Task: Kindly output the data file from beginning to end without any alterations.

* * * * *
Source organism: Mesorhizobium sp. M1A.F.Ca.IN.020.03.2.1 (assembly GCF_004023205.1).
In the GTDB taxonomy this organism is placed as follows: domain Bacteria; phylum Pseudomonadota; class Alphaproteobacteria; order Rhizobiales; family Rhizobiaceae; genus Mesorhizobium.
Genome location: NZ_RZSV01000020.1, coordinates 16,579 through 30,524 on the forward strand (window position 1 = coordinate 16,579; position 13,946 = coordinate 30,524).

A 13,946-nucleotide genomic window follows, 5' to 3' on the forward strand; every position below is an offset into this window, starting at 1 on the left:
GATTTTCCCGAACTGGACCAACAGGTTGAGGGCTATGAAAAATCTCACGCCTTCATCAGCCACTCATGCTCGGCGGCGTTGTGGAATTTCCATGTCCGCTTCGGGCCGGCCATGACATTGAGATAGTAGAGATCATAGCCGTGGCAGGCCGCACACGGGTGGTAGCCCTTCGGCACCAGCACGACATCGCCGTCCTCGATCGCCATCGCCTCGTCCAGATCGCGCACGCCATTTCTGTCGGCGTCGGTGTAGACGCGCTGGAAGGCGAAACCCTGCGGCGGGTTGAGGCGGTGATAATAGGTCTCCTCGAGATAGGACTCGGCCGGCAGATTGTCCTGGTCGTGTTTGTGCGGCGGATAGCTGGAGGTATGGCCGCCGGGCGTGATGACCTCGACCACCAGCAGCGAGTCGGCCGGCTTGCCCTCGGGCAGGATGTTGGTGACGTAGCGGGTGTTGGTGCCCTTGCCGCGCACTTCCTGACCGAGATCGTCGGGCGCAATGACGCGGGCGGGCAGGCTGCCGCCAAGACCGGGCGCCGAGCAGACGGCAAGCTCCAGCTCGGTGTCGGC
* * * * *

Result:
Source organism: Mesorhizobium sp. M1A.F.Ca.IN.020.03.2.1 (assembly GCF_004023205.1).
In the GTDB taxonomy this organism is placed as follows: domain Bacteria; phylum Pseudomonadota; class Alphaproteobacteria; order Rhizobiales; family Rhizobiaceae; genus Mesorhizobium.
Genome location: NZ_RZSV01000020.1, coordinates 16,579 through 30,524 on the forward strand (window position 1 = coordinate 16,579; position 13,946 = coordinate 30,524).

A 13,946-nucleotide genomic window follows, 5' to 3' on the forward strand; every position below is an offset into this window, starting at 1 on the left:
GATTTTCCCGAACTGGACCAACAGGTTGAGGGCTATGAAAAATCTCACGCCTTCATCAGCCACTCATGCTCGGCGGCGTTGTGGAATTTCCATGTCCGCTTCGGGCCGGCCATGACATTGAGATAGTAGAGATCATAGCCGTGGCAGGCCGCACACGGGTGGTAGCCCTTCGGCACCAGCACGACATCGCCGTCCTCGATCGCCATCGCCTCGTCCAGATCGCGCACGCCATTTCTGTCGGCGTCGGTGTAGACGCGCTGGAAGGCGAAACCCTGCGGCGGGTTGAGGCGGTGATAATAGGTCTCCTCGAGATAGGACTCGGCCGGCAGATTGTCCTGGTCGTGTTTGTGCGGCGGATAGCTGGAGGTATGGCCGCCGGGCGTGATGACCTCGACCACCAGCAGCGAGTCGGCCGGCTTGCCCTCGGGCAGGATGTTGGTGACGTAGCGGGTGTTGGTGCCCTTGCCGCGCACTTCCTGACCGAGATCGTCGGGCGCAATGACGCGGGCGGGCAGGCTGCCGCCAAGACCGGGCGCCGAGCAGACGGCAAGCTCCAGCTCGGTGTCGGC